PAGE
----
STRAFFAN, Ireland -- They landed in water, behind trees, in slimy mud and ankle-high grass, on cart paths and under flags. Sometimes, the golf balls even traveled where they were supposed to go, on the K Club's fairways and greens.
When the second day of the Ryder Cup gets under way today, the U.S. has got to believe that a lot more of those balls are going to reach the hole a lot quicker than they did on a wet and wild Friday.
Look at it this way: The U.S. won the first match of the day - and didn't win another. The Americans halved four matches, lost three more, and come back today, trailing Europe, 5-3.
And if that's not enough, there is little time to rest. As Tiger Woods said: "Someone's on the first tee in hours."
Not long after Jim Furyk's swing cracked and he sent his approach to the 18th hole into a pond - the unlucky 13th ball to get wet - a rainbow appeared on the horizon. Maybe it was an omen that there's some good luck on its way, because Furyk and Woods, who'd won their morning best-ball match, didn't have much of it in their afternoon alternate-shot match against Sergio Garcia and Luke Donald.
Garcia and Donald pinned a 2-up defeat on Woods and Furyk, who had as many 6s on their scorecard as birdies, three of each.
U.S. captain Tom Lehman's star lineup of Woods-Furyk and Phil Mickelson-Chris DiMarco produced 1 1/2 points out of a possible four.
"We didn't make a lot of putts. I think that's the difference between the two teams," Lehman said.
Woods and Furyk won the first match of the day, in the best-ball format, but as far as U.S. marquee performances went, their reviews were mixed. At the same time, who would have expected Chad Campbell and Ryder Cup rookie Zach Johnson to birdie the last three holes and halve their match with Padraig Harrington and Paul McGinley?
And then there was Colin Montgomerie, calmly rolling in a six-foot putt at the 18th hole to halve his match with partner Lee Westwood and make Mickelson and DiMarco, who'd been 1-up after 17 holes, accept only a half a point.
The other alternate-shot match was also halved. Stewart Cink and David Toms were hard-pressed to find many birdies - only two in the last 13 holes - and they split a point with David Howell and Henrik Stenson.
It could have been a lot worse. When Woods and Furyk defeated Montgomerie and Harrington, 1-up, in the morning best-ball match, it broke a seven-match first-day losing streak for Woods.
In the 2004 Ryder Cup at Oakland Hills in Michigan, Woods and Mickelson were knocked off in the first match by Montgomerie and Harrington. It wound up as the most lopsided U.S. defeat in Ryder Cup history, an 18 1/2 -9 1/2 pounding.
But with Woods and Furyk getting the first point here, and then Cink and J.J. Henry coming from three holes down to halve their match against Paul Casey and Robert Karlsson, the U.S. deficit was only 2 1/2 -1 1/2 in the morning. After morning play at Oakland Hills, the U.S. had exactly one-half of a point, so yesterday's result was an improvement, even though a small one.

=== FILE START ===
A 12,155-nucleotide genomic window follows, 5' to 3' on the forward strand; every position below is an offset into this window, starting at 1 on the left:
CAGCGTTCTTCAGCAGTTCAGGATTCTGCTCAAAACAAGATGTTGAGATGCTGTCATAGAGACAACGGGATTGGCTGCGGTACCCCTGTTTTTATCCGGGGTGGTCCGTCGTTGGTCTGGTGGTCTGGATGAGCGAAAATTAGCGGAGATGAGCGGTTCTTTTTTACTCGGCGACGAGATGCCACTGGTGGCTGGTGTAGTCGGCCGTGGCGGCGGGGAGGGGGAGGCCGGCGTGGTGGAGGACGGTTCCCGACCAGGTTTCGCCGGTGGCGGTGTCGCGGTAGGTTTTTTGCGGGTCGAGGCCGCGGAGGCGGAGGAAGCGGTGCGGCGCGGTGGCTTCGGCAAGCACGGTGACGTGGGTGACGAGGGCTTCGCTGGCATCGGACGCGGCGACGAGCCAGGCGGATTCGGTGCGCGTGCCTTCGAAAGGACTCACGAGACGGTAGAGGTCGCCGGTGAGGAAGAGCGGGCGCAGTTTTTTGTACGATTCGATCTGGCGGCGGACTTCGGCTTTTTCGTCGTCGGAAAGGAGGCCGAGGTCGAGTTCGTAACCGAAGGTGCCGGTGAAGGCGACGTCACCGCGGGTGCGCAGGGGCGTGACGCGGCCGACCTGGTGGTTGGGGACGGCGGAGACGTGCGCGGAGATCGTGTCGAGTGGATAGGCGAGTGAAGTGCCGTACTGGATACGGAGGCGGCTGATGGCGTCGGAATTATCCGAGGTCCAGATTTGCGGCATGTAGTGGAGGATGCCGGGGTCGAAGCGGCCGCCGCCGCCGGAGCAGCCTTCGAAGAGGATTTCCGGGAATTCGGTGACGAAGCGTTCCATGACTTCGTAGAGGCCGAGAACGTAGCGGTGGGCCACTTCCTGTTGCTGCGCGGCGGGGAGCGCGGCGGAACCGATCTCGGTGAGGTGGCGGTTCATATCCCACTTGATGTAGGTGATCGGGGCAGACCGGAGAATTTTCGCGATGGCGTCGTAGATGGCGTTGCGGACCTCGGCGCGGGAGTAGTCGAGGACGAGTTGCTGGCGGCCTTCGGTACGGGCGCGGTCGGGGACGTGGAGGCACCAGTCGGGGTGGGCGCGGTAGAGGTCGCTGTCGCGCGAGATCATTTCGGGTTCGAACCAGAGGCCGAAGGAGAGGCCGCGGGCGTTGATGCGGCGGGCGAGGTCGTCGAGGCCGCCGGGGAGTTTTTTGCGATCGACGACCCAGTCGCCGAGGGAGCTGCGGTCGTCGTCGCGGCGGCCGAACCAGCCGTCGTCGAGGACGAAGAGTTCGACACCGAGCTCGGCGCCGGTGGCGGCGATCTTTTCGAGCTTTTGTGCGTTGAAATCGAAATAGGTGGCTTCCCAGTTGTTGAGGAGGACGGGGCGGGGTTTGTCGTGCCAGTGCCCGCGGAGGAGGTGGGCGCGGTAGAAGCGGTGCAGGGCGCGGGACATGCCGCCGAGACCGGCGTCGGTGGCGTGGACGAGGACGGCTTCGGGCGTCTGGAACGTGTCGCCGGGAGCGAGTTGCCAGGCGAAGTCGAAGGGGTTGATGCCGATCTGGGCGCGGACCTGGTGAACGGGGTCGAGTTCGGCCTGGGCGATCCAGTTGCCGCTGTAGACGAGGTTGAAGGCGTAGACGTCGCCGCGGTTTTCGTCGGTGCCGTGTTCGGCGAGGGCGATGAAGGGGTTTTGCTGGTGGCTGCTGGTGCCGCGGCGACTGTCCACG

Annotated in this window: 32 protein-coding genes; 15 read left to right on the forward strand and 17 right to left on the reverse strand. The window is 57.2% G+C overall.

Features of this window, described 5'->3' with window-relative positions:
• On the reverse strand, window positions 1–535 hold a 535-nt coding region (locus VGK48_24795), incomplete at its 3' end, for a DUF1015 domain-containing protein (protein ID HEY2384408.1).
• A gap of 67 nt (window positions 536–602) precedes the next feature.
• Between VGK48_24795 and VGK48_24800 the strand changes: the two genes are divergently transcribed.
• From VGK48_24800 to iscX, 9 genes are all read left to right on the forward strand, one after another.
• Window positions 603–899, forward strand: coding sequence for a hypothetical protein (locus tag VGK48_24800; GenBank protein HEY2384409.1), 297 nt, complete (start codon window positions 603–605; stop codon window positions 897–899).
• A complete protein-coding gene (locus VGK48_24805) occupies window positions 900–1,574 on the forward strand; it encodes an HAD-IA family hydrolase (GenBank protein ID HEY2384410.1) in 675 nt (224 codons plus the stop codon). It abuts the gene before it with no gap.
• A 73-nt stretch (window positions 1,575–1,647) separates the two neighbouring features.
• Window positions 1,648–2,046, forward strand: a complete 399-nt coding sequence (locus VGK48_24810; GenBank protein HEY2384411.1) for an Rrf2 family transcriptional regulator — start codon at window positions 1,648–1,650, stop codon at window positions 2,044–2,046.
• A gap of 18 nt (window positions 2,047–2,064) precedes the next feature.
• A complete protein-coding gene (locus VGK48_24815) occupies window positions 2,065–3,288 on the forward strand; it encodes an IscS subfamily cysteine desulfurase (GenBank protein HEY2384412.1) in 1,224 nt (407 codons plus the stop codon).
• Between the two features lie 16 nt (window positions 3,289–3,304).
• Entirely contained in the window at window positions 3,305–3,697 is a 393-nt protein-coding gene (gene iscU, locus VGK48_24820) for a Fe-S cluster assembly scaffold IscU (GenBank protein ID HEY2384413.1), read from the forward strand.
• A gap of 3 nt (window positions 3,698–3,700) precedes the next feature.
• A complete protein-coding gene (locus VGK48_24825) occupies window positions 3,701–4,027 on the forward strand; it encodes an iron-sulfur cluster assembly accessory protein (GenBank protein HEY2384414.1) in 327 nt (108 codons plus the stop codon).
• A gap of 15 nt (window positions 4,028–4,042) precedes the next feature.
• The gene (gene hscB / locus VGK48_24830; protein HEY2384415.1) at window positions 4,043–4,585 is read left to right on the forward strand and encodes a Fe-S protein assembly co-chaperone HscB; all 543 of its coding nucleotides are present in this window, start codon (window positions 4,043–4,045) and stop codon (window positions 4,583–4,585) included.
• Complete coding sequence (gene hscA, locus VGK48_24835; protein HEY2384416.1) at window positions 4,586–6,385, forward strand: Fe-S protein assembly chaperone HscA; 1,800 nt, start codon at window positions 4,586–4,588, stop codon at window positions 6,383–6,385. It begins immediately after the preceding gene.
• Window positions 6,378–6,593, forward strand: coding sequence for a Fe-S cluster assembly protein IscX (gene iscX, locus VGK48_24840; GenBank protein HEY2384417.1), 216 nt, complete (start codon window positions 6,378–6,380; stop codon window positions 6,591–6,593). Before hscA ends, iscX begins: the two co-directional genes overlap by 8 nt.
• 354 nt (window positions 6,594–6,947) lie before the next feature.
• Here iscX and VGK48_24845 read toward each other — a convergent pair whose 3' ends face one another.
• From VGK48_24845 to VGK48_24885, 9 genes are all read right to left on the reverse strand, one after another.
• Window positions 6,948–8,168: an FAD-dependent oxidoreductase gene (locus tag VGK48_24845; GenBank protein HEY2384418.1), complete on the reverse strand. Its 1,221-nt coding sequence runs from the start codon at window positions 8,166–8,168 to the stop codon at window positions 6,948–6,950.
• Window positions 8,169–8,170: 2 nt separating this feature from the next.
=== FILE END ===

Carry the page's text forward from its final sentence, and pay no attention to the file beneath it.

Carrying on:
Casey's 50-foot birdie putt at the 16th evened yesterday's morning match, but Henry, a 31-year-old Ryder Cup rookie, was an unexpected surprise in his pairing with Cink and they played the back nine in 6-under.
Mickelson and DiMarco lost their first match, 1-up, to Darren Clarke and Westwood.
Clarke was clearly emotional, playing one month after his wife's death of cancer.
"I was nearly crying," he said of a reception that included hugs from both teammates and opponents, and a standing ovation. "That was amazing, the hugs from [Mickelson] and [DiMarco] as well on the first tee, and the reception I got, I'll never forget that."
But Day One featured a wet and unpredictable morning at the K Club, where a total of 10 balls landed in some kind of water - pond, lake, river or creek. Woods had the first one, when his five-wood tee shot at the first hole never hit dry land, but did connect solidly with a lily pad.
"I snapped it," he said.
If he'd had the strength, Woods might have snapped the tree on the first hole in his afternoon alternate-shot match, precisely where Furyk knocked his tee shot and left Woods to figure a way out. The ball was at the base of the tree and the only option Woods had was to flip his club upside down and swing left-handed. He advanced the ball about 3 yards.
So Woods and Furyk began with a double-bogey 6, and it wasn't until Woods made back-to-back birdies at the 13th and 14th - the team's first birdies of the match - that they pulled even with Garcia and Donald.
It didn't last long. Garcia knocked an iron to within three feet at the 17th - "a beautiful shot," according to Woods. Donald made the birdie putt from that distance to win the hole after Woods could get no closer than 18 feet with his approach.
Then, needing to win the last hole to halve the match, Woods drove the ball into the fairway, but Furyk swung poorly, his hands flying off the club, the ball diving into the water.
Thomas Bonk writes for the Los Angeles Times.